POTSDAM – In 1845, Captain Sir John Franklin of the British Royal Navy led 128 men on two iron-plated steam ships, Erebus and Terror, into the Arctic, where they eventually disappeared. The voyage was the culmination of four centuries of failed attempts to navigate the Northwest Passage – a direct route from Europe to Asia across the Arctic Ocean – and remains one of the greatest tragedies in the history of polar exploration.
Today, a far greater Arctic tragedy is unfolding: the Arctic sea-ice cap is melting. Last month, an unprecedented new low was reached after decades of decline. Indeed, the ice cap’s area has decreased by half since the 1980’s, when summer sea-ice still extended over roughly seven million square kilometers, as opposed to less than four million today. It is now likely smaller than it has been for at least a millennium and a half.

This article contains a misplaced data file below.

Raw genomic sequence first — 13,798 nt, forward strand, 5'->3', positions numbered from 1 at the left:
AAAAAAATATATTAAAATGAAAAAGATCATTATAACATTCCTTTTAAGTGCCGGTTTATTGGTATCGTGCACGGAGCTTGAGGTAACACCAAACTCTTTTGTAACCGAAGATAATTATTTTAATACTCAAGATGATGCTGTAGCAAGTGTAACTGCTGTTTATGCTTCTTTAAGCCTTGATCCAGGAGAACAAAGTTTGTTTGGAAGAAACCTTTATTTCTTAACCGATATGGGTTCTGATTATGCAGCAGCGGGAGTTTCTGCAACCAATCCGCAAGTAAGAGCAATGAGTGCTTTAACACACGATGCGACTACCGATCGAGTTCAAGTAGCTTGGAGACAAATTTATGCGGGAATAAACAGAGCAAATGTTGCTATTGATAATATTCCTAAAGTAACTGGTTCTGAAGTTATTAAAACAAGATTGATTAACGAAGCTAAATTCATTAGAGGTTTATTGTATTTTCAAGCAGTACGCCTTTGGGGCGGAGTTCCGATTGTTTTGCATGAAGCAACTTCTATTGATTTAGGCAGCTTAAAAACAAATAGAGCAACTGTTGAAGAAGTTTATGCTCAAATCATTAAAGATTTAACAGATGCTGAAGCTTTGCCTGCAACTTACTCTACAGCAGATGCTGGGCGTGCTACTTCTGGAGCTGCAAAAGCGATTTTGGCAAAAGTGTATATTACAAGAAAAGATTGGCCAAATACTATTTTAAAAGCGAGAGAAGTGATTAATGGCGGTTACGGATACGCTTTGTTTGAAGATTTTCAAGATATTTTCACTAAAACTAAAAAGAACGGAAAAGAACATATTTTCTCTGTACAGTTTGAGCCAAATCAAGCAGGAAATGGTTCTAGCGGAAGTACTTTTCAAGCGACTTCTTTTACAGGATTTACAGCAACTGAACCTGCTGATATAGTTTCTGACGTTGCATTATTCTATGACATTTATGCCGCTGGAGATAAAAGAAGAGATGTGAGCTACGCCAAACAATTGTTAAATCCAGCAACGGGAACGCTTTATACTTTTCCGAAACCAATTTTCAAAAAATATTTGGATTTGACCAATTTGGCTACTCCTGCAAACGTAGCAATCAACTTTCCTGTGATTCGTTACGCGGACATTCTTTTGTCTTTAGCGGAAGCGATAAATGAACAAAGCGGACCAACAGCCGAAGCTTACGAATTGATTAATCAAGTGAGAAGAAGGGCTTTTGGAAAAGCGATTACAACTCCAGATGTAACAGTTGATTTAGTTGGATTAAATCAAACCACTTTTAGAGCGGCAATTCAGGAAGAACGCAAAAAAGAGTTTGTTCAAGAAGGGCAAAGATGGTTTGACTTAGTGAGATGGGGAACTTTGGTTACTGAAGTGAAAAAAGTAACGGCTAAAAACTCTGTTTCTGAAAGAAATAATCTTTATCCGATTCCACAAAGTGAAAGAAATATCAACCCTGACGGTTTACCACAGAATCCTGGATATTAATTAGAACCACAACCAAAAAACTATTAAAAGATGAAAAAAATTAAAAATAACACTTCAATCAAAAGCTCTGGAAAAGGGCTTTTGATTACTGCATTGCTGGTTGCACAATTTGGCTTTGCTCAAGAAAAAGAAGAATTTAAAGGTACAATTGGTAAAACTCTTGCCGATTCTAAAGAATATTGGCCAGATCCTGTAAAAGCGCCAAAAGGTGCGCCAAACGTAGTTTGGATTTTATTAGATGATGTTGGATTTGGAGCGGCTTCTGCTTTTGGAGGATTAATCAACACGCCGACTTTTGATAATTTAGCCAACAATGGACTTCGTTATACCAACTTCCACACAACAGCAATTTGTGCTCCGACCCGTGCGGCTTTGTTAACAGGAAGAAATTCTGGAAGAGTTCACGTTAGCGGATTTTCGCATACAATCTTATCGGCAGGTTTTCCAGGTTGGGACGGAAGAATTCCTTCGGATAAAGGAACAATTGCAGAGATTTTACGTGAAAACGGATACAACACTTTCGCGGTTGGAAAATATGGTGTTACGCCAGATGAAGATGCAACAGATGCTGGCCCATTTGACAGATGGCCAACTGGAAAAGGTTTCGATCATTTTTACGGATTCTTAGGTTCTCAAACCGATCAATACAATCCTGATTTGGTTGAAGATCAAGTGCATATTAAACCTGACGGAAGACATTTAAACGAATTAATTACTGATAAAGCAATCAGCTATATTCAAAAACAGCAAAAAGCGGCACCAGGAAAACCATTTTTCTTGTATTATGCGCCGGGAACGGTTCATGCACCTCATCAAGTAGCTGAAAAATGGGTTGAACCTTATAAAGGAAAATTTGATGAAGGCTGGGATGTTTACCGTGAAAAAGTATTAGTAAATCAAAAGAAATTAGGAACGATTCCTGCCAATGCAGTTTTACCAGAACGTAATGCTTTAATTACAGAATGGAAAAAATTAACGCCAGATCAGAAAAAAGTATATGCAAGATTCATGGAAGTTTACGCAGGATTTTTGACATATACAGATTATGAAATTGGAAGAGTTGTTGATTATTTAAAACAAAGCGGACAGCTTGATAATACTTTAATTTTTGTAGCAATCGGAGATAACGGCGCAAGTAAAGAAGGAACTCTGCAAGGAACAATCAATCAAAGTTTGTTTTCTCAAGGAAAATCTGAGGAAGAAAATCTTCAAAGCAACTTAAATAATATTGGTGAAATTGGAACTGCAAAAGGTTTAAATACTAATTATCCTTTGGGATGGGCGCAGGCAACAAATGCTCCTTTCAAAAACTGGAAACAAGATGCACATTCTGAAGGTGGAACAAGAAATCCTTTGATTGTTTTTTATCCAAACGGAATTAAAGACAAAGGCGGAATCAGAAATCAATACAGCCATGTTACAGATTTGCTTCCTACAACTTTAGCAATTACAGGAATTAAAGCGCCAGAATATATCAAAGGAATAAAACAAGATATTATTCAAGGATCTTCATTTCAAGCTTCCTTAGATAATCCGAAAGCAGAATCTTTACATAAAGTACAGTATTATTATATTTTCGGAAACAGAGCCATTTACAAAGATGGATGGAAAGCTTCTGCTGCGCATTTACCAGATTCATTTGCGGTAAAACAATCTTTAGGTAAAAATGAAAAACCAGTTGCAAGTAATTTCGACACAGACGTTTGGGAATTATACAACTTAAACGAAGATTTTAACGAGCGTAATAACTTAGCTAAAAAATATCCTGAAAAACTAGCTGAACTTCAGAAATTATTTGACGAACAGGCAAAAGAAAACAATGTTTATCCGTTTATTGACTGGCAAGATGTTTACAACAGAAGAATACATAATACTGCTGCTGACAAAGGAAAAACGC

In 2007, the Northwest Passage was ice-free for the first time in living memory. Boats of all sizes – including cruise ships – have sailed through easily in summers since then.
Walt Meier of the United States’ National Snow and Ice Data Center describes today’s ice cap as “crushed ice.” And it is getting thinner. In the last three decades, its volume has shrunk by roughly three-quarters. As the University of Laval’s Louis Fortier puts it, “we are three-quarters of the way to ice-free summers in the Arctic Ocean.”